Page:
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Convexhull

# Convexhull - CS 373 Non-Lecture E Convex Hulls Fall 2002 E...

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CS 373 Non-Lecture E: Convex Hulls Fall 2002 E Convex Hulls E.1 Definitions We are given a set P of n points in the plane. We want to compute something called the convex hull of P . Intuitively, the convex hull is what you get by driving a nail into the plane at each point and then wrapping a piece of string around the nails. More formally, the convex hull is the smallest convex polygon containing the points: polygon: A region of the plane bounded by a cycle of line segments, called edges , joined end-to-end in a cycle. Points where two successive edges meet are called vertices . convex: For any two points p, q inside the polygon, the line segment pq is completely inside the polygon. smallest: Any convex proper subset of the convex hull excludes at least one point in P . This implies that every vertex of the convex hull is a point in P . We can also define the convex hull as the largest convex polygon whose vertices are all points in P , or the unique convex polygon that contains P and whose vertices are all points in P . Notice that P might have interior points that are not vertices of the convex hull. A set of points and its convex hull. Convex hull vertices are black; interior points are white. Just to make things concrete, we will represent the points in P by their Cartesian coordinates, in two arrays X [1 .. n ] and Y [1 .. n ]. We will represent the convex hull as a circular linked list of vertices in counterclockwise order. if the i th point is a vertex of the convex hull, next [ i ] is index of the next vertex counterclockwise and pred [ i ] is the index of the next vertex clockwise; otherwise, next [ i ] = pred [ i ] = 0. It doesn’t matter which vertex we choose as the ‘head’ of the list. The decision to list vertices counterclockwise instead of clockwise is arbitrary. To simplify the presentation of the convex hull algorithms, I will assume that the points are in general position , meaning (in this context) that no three points lie on a common line . This is just like assuming that no two elements are equal when we talk about sorting algorithms. If we wanted to really implement these algorithms, we would have to handle colinear triples correctly, or at least consistently. This is fairly easy, but definitely not trivial. E.2 Simple Cases Computing the convex hull of a single point is trivial; we just return that point. Computing the convex hull of two points is also trivial. For three points, we have two different possibilities — either the points are listed in the array in clockwise order or counterclockwise order. Suppose our three points are ( a, b ), ( c, d ), and ( e, f ), given in that order, and for the moment, let’s also suppose that the first point is furthest to the 1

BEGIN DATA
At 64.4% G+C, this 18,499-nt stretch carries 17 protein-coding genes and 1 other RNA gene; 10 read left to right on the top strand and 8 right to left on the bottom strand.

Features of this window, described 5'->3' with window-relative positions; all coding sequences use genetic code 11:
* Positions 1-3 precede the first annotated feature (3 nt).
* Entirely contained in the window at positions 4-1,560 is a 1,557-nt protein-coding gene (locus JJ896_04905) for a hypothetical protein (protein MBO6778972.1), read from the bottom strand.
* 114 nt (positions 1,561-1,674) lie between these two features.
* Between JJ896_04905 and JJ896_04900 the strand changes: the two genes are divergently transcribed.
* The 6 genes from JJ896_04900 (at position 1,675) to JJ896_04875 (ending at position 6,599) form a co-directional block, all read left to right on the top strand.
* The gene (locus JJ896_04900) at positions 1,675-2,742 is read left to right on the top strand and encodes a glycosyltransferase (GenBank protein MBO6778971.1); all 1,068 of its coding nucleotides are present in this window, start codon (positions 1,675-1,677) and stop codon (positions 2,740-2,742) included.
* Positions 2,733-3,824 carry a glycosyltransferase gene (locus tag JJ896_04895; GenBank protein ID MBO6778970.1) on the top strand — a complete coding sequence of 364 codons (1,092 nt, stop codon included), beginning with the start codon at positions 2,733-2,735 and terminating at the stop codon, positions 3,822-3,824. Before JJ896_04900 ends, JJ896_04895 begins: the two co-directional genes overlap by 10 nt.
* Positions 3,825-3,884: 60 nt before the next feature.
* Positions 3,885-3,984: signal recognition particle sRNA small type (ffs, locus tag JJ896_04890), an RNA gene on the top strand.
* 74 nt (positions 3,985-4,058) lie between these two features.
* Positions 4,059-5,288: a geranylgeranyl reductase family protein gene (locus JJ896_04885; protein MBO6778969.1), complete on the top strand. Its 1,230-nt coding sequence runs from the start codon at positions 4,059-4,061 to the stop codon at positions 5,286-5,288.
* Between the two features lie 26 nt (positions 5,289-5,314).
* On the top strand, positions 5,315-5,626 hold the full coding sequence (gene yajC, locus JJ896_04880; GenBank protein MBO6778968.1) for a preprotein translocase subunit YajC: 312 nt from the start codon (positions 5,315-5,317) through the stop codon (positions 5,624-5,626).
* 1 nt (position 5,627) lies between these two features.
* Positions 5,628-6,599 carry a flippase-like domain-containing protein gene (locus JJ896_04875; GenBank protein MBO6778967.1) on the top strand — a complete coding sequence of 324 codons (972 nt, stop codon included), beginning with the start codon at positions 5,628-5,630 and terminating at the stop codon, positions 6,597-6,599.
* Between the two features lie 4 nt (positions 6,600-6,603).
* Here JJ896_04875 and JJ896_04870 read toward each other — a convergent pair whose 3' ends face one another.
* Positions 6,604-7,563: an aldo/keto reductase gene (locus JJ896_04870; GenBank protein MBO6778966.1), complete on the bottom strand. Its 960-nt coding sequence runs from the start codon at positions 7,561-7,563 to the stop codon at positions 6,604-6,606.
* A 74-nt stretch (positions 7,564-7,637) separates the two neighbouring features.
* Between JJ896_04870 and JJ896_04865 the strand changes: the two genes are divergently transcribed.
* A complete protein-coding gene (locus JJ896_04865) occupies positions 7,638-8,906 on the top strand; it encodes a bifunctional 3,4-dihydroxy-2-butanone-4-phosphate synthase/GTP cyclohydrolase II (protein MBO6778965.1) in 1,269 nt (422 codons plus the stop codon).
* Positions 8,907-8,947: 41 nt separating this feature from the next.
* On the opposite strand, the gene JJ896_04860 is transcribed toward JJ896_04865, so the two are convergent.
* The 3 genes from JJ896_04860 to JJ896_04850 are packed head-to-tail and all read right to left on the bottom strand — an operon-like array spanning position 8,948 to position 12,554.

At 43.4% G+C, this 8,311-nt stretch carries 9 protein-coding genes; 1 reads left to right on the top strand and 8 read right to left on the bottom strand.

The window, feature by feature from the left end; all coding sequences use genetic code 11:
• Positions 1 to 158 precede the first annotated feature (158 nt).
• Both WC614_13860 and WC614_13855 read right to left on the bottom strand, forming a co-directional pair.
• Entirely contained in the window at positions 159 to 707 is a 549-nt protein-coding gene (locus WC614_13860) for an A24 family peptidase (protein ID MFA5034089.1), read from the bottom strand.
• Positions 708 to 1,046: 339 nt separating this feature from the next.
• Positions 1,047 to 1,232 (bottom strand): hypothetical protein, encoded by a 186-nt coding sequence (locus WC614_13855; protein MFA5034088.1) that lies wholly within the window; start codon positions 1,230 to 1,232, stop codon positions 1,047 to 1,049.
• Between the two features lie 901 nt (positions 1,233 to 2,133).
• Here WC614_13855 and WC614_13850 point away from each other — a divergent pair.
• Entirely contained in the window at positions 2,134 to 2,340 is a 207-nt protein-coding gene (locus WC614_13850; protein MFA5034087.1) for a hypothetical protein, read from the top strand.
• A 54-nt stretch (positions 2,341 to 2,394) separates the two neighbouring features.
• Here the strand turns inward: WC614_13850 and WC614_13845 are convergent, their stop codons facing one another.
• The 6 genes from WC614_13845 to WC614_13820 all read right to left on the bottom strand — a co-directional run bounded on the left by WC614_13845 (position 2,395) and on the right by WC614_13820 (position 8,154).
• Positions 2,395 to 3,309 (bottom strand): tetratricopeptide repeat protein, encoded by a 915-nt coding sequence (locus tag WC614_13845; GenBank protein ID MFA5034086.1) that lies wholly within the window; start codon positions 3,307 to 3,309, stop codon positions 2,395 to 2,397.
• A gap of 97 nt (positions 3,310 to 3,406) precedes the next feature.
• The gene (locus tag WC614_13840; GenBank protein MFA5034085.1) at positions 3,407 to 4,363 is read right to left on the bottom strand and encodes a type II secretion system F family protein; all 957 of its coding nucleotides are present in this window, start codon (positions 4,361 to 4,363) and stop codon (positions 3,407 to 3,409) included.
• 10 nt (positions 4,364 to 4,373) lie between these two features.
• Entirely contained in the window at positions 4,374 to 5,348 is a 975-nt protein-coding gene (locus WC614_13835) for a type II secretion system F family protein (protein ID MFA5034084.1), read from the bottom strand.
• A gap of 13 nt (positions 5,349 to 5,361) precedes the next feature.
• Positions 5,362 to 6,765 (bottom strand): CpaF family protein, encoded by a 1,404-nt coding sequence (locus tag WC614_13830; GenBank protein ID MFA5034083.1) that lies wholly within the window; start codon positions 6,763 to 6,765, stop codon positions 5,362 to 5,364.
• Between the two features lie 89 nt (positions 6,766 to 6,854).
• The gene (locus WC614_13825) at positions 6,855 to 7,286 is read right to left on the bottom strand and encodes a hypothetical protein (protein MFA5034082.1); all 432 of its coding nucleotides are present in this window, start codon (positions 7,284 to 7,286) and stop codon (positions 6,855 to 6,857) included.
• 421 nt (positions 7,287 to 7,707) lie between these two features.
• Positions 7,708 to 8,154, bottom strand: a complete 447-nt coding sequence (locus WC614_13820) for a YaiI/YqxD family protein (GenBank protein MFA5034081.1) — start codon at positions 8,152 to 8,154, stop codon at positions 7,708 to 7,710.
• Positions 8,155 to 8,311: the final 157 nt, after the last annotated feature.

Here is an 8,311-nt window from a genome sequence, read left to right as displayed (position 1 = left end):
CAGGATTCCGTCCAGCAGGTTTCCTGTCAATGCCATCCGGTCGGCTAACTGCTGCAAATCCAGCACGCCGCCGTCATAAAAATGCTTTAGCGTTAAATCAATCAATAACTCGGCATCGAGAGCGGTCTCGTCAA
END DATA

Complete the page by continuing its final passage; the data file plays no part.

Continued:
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CS 373 Non-Lecture E: Convex Hulls Fall 2002 left, so a < c and a < f . Then the three points are in counterclockwise order if and only if the line ←------→ ( a, b )( c, d ) is less than the slope of the line ←------→ ( a, b )( e, f ): counterclockwise ⇐⇒ d - b c - a < f - b e - a Since both denominators are positive, we can rewrite this inequality as follows: counterclockwise ⇐⇒ ( f - b )( c - a ) > ( d - b )( e
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Convexhull - CS 373 Non-Lecture E Convex Hulls Fall 2002 E...

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